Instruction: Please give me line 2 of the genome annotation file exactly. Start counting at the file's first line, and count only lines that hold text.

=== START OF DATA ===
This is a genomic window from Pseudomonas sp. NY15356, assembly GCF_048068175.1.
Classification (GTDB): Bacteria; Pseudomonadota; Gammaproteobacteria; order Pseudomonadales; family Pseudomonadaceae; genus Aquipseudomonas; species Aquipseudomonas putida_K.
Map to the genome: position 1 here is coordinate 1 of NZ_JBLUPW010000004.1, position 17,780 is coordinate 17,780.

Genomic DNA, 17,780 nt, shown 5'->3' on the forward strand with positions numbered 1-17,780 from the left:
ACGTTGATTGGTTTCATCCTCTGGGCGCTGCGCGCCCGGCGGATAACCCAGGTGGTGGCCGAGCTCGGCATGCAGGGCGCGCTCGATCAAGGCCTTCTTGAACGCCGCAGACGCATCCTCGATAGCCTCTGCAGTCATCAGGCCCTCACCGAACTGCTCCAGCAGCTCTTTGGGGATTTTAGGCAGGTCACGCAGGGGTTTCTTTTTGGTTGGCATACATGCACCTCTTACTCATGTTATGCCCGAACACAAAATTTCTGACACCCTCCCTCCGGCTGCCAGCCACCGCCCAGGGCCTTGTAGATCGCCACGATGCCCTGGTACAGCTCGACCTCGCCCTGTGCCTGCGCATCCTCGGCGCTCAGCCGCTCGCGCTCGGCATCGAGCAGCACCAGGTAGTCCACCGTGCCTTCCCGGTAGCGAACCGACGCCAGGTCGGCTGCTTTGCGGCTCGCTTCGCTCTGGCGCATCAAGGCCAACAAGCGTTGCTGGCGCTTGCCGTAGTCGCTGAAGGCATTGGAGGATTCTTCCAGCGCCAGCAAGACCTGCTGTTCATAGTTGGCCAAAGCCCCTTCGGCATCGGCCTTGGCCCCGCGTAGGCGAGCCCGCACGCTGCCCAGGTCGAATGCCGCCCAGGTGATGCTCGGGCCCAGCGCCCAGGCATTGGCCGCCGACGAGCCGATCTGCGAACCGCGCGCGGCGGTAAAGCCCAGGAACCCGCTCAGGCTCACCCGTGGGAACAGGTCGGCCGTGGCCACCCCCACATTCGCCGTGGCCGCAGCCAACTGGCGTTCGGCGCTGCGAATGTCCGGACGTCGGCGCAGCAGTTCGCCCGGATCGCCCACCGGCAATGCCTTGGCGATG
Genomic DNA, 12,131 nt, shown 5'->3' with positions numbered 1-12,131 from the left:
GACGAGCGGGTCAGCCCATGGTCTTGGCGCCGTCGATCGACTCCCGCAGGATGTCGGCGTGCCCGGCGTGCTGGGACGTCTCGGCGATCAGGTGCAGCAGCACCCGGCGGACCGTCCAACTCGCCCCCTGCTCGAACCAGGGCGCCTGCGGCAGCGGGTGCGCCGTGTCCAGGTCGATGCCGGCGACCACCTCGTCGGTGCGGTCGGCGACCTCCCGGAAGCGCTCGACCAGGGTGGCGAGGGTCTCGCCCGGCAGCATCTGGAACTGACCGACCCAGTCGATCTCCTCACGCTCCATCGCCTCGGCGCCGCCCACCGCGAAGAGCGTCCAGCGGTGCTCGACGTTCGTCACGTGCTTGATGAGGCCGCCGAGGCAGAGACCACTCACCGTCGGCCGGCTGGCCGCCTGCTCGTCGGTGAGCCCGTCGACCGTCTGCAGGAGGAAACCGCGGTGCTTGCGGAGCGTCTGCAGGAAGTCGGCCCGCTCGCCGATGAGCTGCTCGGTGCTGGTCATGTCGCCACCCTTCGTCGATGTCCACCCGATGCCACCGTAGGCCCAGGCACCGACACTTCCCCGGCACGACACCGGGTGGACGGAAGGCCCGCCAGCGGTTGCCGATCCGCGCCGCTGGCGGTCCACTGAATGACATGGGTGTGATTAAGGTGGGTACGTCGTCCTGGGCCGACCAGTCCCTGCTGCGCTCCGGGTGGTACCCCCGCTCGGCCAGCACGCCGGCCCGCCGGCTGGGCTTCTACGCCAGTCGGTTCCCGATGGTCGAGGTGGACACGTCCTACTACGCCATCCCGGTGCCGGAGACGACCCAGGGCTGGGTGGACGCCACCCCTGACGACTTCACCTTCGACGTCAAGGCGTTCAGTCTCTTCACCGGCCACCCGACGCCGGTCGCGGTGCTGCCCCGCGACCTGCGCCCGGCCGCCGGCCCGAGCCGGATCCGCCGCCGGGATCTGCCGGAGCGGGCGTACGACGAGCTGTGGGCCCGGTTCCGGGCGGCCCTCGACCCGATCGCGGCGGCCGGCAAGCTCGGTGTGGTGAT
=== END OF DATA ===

Classification (GTDB): Bacteria; Pseudomonadota; Gammaproteobacteria; order Pseudomonadales; family Pseudomonadaceae; genus Aquipseudomonas; species Aquipseudomonas putida_K.